MAE Seminar Series

Dr. Robert W. Carpick

Nanoscale Factors Controlling Friction and Lubrication: From 2D Materials to Engine Oil

October 11 | 3:30 p.m. | 114 Hochstetter

John Henry Towne Professor and Chair, Mechanical Engineering & Applied Mechanics (MEAM) University of Pennsylvania 


New insights into friction and lubrication from atomic force microscopy (AFM) are presented. First, nanocontacts with 2-dimensional materials like graphene are discussed, where friction depends on the number of layers. An initial model attrib­uting this to puckering [l] is now enhanced by molecular dynamics (MD) simula­tions showing a strong role of energy barriers due to interfacial pinning and com­mensurability [2]. I will then discuss very recent results where AFM is used to de­velop new insights into practical lubrication mechanisms. We study zinc dialkyl­dithiophosphates (ZDDPs), which are highly effective anti-wear additive mole­cules used nearly universally in engine oils. We developed a novel AFM-based approach for visualizing and quantifying the formation of ZDDP anti-wear films in situ at the nanoscale. Film growth depends exponentially on temperature and stress, which can explain the known graded-structure of the films. Our findings provide new insights into the mechanisms of formation of ZDDP derived anti­wear films and the control of lubrication in automotive applications [3].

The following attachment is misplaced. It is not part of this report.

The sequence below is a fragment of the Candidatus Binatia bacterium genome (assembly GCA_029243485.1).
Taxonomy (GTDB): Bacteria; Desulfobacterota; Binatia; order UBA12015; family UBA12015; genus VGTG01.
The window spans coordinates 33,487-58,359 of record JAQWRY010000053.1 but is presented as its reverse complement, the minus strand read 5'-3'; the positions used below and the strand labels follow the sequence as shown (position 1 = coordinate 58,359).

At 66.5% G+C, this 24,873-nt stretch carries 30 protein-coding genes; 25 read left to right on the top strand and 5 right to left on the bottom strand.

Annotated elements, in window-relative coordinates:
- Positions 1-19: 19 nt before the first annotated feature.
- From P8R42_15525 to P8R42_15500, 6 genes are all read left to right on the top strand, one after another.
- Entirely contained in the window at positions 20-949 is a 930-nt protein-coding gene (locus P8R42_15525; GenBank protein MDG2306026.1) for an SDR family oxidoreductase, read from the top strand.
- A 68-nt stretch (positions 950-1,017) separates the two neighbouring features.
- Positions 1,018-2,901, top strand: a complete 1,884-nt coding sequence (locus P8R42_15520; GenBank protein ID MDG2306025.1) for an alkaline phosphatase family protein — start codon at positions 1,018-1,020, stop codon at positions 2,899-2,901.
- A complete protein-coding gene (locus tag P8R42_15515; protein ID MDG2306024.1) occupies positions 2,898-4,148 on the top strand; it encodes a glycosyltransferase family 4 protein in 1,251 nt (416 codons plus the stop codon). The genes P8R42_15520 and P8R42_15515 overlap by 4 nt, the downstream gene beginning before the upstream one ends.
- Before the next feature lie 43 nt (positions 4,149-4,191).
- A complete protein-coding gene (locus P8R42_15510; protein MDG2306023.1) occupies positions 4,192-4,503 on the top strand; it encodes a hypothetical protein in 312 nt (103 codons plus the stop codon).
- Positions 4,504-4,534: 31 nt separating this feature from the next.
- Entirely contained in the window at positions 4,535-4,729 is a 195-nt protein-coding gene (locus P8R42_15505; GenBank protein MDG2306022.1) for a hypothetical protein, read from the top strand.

[l] C. Lee et al. Frictional Characteristics of Atomically-Thin Sheets. Science, 328, 76 (2010).

[2] S. Li et al. The Evolving Quality of Frictional Contact with Graphene. Nature 539, 541 (2016).

[3] N.N. Gosvami et al. Mechanisms of Antiwear Tribofilm Growth Revealed in situ by Single Asperity Sliding Contacts, Science, 348, 102 (2015).


Robert Carpick is John Henry Towne Professor, Dept. of Mechanical Engi­neering and Applied Mechanics, University of Pennsylvania, where he has served as Department Chair since 2011. Previously, he was a faculty mem­ber at the University of Wisconsin-Madison (2000-2007). He received his B.Sc. from the University of Toronto (1991), and his Ph.D. from the University of California at Berkeley (1997), both in Physics, and was a postdoc at San­dia National Laboratory (1998-1999). He studies nanotribology, nanome­chanics, and scanning probes. He is the recipient of a NSF CAREER award (2001), the ASEE Outstanding New Mechanics Educator award (2003), the ASME Newkirk award (2009), an R8:D 100 Award (2009), and is a Fellow of the American Physical Society, the AVS, the Materials Research Society, and the Society of Tribologists and Lubrication Engineers. He holds 6 pa­tents and has authored over 170 peer-reviewed journal publications.

Event Date: October 11, 2018 at 3:30 PM This content is archived.